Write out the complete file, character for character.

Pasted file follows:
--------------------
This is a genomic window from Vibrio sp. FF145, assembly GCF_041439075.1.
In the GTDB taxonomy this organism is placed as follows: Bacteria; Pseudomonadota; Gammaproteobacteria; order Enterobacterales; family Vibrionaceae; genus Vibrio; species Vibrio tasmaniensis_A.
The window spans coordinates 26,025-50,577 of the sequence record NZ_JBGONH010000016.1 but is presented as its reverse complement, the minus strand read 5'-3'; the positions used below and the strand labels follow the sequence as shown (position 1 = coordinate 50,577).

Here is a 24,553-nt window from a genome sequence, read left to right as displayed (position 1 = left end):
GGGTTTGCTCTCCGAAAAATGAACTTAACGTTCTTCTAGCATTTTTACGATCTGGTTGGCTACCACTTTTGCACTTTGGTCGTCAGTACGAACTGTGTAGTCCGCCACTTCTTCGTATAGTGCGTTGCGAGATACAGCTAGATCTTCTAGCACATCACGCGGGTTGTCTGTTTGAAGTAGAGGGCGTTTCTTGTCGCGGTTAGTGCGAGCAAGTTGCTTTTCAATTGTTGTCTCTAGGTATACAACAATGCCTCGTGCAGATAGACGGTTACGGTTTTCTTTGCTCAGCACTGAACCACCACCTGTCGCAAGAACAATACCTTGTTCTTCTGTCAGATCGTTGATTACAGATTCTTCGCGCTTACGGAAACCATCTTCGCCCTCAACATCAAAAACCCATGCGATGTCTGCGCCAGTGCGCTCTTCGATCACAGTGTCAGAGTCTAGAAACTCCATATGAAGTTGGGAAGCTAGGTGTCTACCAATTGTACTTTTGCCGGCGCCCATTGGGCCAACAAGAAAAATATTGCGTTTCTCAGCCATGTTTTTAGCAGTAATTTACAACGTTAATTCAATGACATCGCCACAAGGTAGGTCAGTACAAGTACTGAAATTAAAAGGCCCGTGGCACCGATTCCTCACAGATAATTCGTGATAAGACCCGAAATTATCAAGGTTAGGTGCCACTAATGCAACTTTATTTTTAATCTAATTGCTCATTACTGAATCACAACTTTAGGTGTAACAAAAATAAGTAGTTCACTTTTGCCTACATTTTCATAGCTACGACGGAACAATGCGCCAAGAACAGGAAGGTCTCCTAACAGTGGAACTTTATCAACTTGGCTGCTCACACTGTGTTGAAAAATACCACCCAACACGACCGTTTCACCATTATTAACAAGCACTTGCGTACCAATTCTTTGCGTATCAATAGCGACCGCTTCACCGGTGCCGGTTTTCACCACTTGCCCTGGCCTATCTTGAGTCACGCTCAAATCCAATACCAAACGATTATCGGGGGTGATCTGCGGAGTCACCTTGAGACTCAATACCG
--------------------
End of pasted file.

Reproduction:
This is a genomic window from Vibrio sp. FF145, assembly GCF_041439075.1.
In the GTDB taxonomy this organism is placed as follows: Bacteria; Pseudomonadota; Gammaproteobacteria; order Enterobacterales; family Vibrionaceae; genus Vibrio; species Vibrio tasmaniensis_A.
The window spans coordinates 26,025-50,577 of the sequence record NZ_JBGONH010000016.1 but is presented as its reverse complement, the minus strand read 5'-3'; the positions used below and the strand labels follow the sequence as shown (position 1 = coordinate 50,577).

Here is a 24,553-nt window from a genome sequence, read left to right as displayed (position 1 = left end):
GGGTTTGCTCTCCGAAAAATGAACTTAACGTTCTTCTAGCATTTTTACGATCTGGTTGGCTACCACTTTTGCACTTTGGTCGTCAGTACGAACTGTGTAGTCCGCCACTTCTTCGTATAGTGCGTTGCGAGATACAGCTAGATCTTCTAGCACATCACGCGGGTTGTCTGTTTGAAGTAGAGGGCGTTTCTTGTCGCGGTTAGTGCGAGCAAGTTGCTTTTCAATTGTTGTCTCTAGGTATACAACAATGCCTCGTGCAGATAGACGGTTACGGTTTTCTTTGCTCAGCACTGAACCACCACCTGTCGCAAGAACAATACCTTGTTCTTCTGTCAGATCGTTGATTACAGATTCTTCGCGCTTACGGAAACCATCTTCGCCCTCAACATCAAAAACCCATGCGATGTCTGCGCCAGTGCGCTCTTCGATCACAGTGTCAGAGTCTAGAAACTCCATATGAAGTTGGGAAGCTAGGTGTCTACCAATTGTACTTTTGCCGGCGCCCATTGGGCCAACAAGAAAAATATTGCGTTTCTCAGCCATGTTTTTAGCAGTAATTTACAACGTTAATTCAATGACATCGCCACAAGGTAGGTCAGTACAAGTACTGAAATTAAAAGGCCCGTGGCACCGATTCCTCACAGATAATTCGTGATAAGACCCGAAATTATCAAGGTTAGGTGCCACTAATGCAACTTTATTTTTAATCTAATTGCTCATTACTGAATCACAACTTTAGGTGTAACAAAAATAAGTAGTTCACTTTTGCCTACATTTTCATAGCTACGACGGAACAATGCGCCAAGAACAGGAAGGTCTCCTAACAGTGGAACTTTATCAACTTGGCTGCTCACACTGTGTTGAAAAATACCACCCAACACGACCGTTTCACCATTATTAACAAGCACTTGCGTACCAATTCTTTGCGTATCAATAGCGACCGCTTCACCGGTGCCGGTTTTCACCACTTGCCCTGGCCTATCTTGAGTCACGCTCAAATCCAATACCAAACGATTATCGGGGGTGATCTGCGGAGTCACCTTGAGACTCAATACCG